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Rivals Try To Chip Away At Romney's Lead


All right. Columbia, where Ari was reporting, has already become a destination for other GOP candidates. Mitt Romney's rivals have moved to South Carolina as well. Maybe there, they hope, they can stop the Romney campaign before it becomes unstoppable.

Here's NPR's Brian Naylor.

BRIAN NAYLOR, BYLINE: Ron Paul, who finished a rather distant second behind Mitt Romney in New Hampshire, arrived in Columbia at noon yesterday. He spoke to a few hundred supporters in a hangar at the Columbia airport, saying his finishes in New Hampshire and Iowa were sending a message that will be continued in South Carolina.

RON PAUL: About four years ago, we were much smaller in numbers and I always talk about, you know, the tireless irate minority that leads the charge. But we're not so small, we're not so much a minority, we're marching on. The numbers are growing. They grew exponentially in New Hampshire and they're going to grow continuously here in South Carolina as well.


NAYLOR: Paul was a good fit in New Hampshire, where the motto is live free or die. And while the small government/Libertarian part of his message should play well in South Carolina, it's an open question whether the rest of it will.

One potential problem: Paul has called for bringing home all U.S. troops based overseas and ending the U.S. involvement in Afghanistan. South Carolina is home to military installations, such as Fort Jackson, just outside Columbia, and the military plays an important role in the state's economy.

Andy Luder, wearing a Veterans for Paul t-shirt, served in the Army and National Guard, and he's optimistic Paul's views may not be such a tough sell here.

ANDY LUDER: I don't think it is, to be honest with you. A lot of us - I mean, I've seen combat in Iraq and I don't want - there's no sense in doing that kind of stuff if there's no good reason in the defense of the country to do it.

NAYLOR: For Jon Huntsman, who put all his chips on New Hampshire and finished third, the path forward in South Carolina isn't clear. The former Utah governor has little money for TV ads nor any apparent organization in the state. Speaking to students at the University of South Carolina, he suggested voters here don't want to be told whom to support, an apparent reference to Governor Nikki Haley, who's endorsed Romney.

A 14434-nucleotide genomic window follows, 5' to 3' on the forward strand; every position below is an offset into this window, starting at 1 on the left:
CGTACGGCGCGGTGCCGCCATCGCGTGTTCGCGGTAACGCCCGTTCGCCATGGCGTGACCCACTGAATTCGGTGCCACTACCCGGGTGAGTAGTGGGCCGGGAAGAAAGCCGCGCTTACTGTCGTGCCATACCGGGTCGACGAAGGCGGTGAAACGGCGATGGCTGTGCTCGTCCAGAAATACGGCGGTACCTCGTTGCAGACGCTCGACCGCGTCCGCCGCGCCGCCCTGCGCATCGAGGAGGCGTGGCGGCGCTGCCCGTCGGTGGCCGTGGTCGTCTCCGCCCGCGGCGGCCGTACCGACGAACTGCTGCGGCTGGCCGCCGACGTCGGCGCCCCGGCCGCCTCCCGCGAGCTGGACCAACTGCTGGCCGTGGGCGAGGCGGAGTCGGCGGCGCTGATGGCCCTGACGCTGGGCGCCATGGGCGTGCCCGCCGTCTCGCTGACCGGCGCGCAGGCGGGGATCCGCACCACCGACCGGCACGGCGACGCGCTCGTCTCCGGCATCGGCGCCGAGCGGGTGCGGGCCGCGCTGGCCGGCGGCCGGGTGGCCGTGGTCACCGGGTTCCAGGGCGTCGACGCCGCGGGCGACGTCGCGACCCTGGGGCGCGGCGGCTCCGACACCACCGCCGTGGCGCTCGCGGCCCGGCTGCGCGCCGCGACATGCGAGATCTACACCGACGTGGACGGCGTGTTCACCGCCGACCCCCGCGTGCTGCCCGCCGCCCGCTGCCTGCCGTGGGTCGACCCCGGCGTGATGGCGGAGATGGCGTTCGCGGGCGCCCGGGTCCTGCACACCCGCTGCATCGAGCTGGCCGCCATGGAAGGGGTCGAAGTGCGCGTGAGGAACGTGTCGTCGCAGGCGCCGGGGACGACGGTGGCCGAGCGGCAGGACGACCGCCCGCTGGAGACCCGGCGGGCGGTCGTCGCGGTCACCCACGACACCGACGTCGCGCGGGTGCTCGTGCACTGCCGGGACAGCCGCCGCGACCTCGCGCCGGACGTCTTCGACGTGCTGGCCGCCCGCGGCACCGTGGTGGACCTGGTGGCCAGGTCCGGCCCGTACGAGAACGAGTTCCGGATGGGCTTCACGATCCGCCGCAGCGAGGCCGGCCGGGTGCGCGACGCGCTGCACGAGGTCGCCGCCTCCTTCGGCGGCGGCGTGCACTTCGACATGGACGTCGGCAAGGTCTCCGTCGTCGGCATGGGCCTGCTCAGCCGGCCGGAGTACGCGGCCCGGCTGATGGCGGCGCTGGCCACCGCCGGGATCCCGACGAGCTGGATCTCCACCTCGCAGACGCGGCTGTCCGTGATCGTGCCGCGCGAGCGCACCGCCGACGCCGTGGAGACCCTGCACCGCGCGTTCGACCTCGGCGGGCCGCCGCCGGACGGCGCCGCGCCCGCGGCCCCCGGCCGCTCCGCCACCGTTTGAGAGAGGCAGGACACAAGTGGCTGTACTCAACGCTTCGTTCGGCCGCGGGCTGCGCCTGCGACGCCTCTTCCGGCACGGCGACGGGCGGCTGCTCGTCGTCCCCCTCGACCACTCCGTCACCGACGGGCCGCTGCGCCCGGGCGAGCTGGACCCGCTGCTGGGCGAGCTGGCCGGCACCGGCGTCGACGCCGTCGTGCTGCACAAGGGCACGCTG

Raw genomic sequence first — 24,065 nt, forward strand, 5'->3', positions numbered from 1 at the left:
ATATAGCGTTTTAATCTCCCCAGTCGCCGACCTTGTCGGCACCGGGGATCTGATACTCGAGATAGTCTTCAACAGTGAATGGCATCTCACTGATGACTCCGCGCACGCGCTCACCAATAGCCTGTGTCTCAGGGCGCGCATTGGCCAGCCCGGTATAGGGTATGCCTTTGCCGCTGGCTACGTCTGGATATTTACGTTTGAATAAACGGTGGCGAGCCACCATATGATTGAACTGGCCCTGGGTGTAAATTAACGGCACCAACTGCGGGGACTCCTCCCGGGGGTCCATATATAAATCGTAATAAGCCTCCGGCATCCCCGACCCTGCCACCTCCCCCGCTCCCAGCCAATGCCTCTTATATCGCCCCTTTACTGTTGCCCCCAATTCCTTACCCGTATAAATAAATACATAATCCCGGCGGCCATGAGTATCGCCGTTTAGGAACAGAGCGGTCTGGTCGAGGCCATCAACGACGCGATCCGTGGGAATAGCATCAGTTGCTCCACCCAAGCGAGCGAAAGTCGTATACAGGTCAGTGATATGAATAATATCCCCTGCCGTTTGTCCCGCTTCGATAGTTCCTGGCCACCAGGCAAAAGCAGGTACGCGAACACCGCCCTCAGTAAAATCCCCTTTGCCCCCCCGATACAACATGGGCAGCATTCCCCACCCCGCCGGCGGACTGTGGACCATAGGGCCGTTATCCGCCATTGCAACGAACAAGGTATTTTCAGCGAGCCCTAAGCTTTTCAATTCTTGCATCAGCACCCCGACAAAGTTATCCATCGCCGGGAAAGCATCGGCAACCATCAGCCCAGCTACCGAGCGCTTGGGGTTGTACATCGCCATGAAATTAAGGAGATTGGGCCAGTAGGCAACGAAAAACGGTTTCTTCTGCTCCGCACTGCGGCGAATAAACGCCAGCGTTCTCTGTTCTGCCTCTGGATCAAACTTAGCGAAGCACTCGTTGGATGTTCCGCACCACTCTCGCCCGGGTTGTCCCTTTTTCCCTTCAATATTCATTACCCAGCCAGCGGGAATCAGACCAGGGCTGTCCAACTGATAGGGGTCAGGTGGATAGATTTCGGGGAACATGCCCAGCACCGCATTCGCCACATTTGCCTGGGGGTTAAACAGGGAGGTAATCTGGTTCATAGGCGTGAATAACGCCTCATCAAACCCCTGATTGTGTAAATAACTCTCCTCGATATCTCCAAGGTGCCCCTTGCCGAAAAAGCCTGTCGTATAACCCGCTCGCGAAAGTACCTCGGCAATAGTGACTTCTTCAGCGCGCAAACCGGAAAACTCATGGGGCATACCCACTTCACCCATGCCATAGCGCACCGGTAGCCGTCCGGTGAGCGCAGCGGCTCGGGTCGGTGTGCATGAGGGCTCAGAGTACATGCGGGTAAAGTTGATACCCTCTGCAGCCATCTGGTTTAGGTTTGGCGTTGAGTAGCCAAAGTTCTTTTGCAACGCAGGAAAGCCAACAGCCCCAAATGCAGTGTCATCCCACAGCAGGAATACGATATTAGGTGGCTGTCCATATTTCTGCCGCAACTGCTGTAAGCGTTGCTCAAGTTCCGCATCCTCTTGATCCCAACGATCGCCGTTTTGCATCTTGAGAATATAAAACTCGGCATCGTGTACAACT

JON HUNTSMAN: They will not allow the establishment to tee up their favorite candidate. That's just not how the people of this state work. These people are going to evaluate the candidates - all of us - and you are going to look at what it is we stand for, where we've been, how consistent we are on our record, and I think whether or not in the end we're the kind of person who would put country first.

NAYLOR: Former Pennsylvania Senator Rick Santorum came within eight votes of Romney in Iowa but finished much further behind in New Hampshire, where it's thought the lack of evangelical and socially conservative voters limited his appeal. That shouldn't be a problem in South Carolina, where faith and politics are often intertwined. Appearing at a town hall meeting last night outside of Columbia, Santorum was asked about his faith.

RICK SANTORUM: We've been called on a mission here, we feel - and we could be wrong. I don't have perfect knowledge, let me assure you. That's what we feel we've been called to do and we continue to pray for the grace to do it as well as we can and I'm not ashamed to - in fact, I'm very proud of the fact to thank God publicly for the grace that he's given me today and hope that He continues to do so.

NAYLOR: For businessman Ray Basham(ph), who was undecided, Santorum made the sale.

RAY BASHAM: First of all, you know, a man of faith, especially in this day and age, is rare. I believe he is that and we certainly need, you know, all the faith in these trying times that we can get. And he came across that way tonight. Well, he's a family man.

NAYLOR: And while Santorum can't match Romney's campaign bankroll, he does have enough cash on hand to air some TV spots. He told his supporters, though, that he needs to do more than merely vote for him, but to spread the word to their friends and neighbors as well or, he says, he'll lose. It's advice all those candidates who are not Mitt Romney would do well to follow.

Brian Naylor, NPR News, Columbia, South Carolina.


Now, while South Carolina's primary is next, people in Florida are already voting. That's the first really big state to vote. Hundreds of thousands of Republican absentee ballots have already been mailed to military personnel and other Floridians out of state. Many have already returned the absentee ballots. And the formal primary day is coming up soon - the last day of January. Mitt Romney is holding a rally today in Florida's Palm Beach County.

At the same time, President Obama and his aides are carefully positioning him for the contest coming this fall. The Associated Press says there are daily conference calls now between top aides in the White House and Obama campaign staff at the Chicago reelection headquarters.


INSKEEP: It's MORNING EDITION from NPR News. Transcript provided by NPR, Copyright NPR.

NPR News' Brian Naylor is a correspondent on the Washington Desk. In this role, he covers politics and federal agencies.